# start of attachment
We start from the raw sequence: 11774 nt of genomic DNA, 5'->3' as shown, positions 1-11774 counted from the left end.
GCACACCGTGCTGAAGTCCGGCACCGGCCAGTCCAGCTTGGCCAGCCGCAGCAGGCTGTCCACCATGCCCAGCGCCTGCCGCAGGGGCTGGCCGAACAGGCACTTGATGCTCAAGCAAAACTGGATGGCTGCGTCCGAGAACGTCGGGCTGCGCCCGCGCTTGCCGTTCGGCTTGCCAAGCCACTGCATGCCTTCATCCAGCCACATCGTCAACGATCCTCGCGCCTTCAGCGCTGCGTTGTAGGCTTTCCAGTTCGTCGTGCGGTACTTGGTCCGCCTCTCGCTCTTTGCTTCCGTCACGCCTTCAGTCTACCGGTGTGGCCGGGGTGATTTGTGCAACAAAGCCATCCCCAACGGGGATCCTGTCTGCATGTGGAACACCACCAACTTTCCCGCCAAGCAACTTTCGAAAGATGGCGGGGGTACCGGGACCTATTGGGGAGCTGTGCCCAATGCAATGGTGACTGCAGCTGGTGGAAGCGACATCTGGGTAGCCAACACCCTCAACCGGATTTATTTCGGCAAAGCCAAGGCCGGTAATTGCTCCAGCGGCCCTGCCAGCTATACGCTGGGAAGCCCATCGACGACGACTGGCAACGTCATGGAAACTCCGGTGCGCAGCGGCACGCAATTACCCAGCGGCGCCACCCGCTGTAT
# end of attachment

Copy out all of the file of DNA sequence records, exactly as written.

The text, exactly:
We start from the raw sequence: 11774 nt of genomic DNA, 5'->3' as shown, positions 1-11774 counted from the left end.
GCACACCGTGCTGAAGTCCGGCACCGGCCAGTCCAGCTTGGCCAGCCGCAGCAGGCTGTCCACCATGCCCAGCGCCTGCCGCAGGGGCTGGCCGAACAGGCACTTGATGCTCAAGCAAAACTGGATGGCTGCGTCCGAGAACGTCGGGCTGCGCCCGCGCTTGCCGTTCGGCTTGCCAAGCCACTGCATGCCTTCATCCAGCCACATCGTCAACGATCCTCGCGCCTTCAGCGCTGCGTTGTAGGCTTTCCAGTTCGTCGTGCGGTACTTGGTCCGCCTCTCGCTCTTTGCTTCCGTCACGCCTTCAGTCTACCGGTGTGGCCGGGGTGATTTGTGCAACAAAGCCATCCCCAACGGGGATCCTGTCTGCATGTGGAACACCACCAACTTTCCCGCCAAGCAACTTTCGAAAGATGGCGGGGGTACCGGGACCTATTGGGGAGCTGTGCCCAATGCAATGGTGACTGCAGCTGGTGGAAGCGACATCTGGGTAGCCAACACCCTCAACCGGATTTATTTCGGCAAAGCCAAGGCCGGTAATTGCTCCAGCGGCCCTGCCAGCTATACGCTGGGAAGCCCATCGACGACGACTGGCAACGTCATGGAAACTCCGGTGCGCAGCGGCACGCAATTACCCAGCGGCGCCACCCGCTGTAT